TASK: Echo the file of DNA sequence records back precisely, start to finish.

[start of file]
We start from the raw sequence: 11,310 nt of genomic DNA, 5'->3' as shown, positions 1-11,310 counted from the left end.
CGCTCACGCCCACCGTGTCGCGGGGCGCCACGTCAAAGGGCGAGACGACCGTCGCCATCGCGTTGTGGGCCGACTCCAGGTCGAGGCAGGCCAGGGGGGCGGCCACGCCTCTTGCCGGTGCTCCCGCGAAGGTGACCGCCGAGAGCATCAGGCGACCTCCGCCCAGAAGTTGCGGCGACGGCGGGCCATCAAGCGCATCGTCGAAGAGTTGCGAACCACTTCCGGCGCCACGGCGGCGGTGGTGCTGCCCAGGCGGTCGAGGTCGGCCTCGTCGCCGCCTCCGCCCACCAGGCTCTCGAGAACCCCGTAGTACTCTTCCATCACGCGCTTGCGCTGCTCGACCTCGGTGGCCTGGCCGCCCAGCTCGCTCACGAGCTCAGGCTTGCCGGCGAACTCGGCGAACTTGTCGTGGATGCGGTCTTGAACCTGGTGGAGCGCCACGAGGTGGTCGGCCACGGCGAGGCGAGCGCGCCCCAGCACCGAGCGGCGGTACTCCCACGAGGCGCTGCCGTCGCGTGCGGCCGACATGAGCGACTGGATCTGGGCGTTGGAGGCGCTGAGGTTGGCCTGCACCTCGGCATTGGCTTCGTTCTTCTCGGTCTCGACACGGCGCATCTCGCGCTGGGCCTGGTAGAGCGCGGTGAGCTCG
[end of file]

We start from the raw sequence: 11,310 nt of genomic DNA, 5'->3' as shown, positions 1-11,310 counted from the left end.
CGCTCACGCCCACCGTGTCGCGGGGCGCCACGTCAAAGGGCGAGACGACCGTCGCCATCGCGTTGTGGGCCGACTCCAGGTCGAGGCAGGCCAGGGGGGCGGCCACGCCTCTTGCCGGTGCTCCCGCGAAGGTGACCGCCGAGAGCATCAGGCGACCTCCGCCCAGAAGTTGCGGCGACGGCGGGCCATCAAGCGCATCGTCGAAGAGTTGCGAACCACTTCCGGCGCCACGGCGGCGGTGGTGCTGCCCAGGCGGTCGAGGTCGGCCTCGTCGCCGCCTCCGCCCACCAGGCTCTCGAGAACCCCGTAGTACTCTTCCATCACGCGCTTGCGCTGCTCGACCTCGGTGGCCTGGCCGCCCAGCTCGCTCACGAGCTCAGGCTTGCCGGCGAACTCGGCGAACTTGTCGTGGATGCGGTCTTGAACCTGGTGGAGCGCCACGAGGTGGTCGGCCACGGCGAGGCGAGCGCGCCCCAGCACCGAGCGGCGGTACTCCCACGAGGCGCTGCCGTCGCGTGCGGCCGACATGAGCGACTGGATCTGGGCGTTGGAGGCGCTGAGGTTGGCCTGCACCTCGGCATTGGCTTCGTTCTTCTCGGTCTCGACACGGCGCATCTCGCGCTGGGCCTGGTAGAGCGCGGTGAGCTCG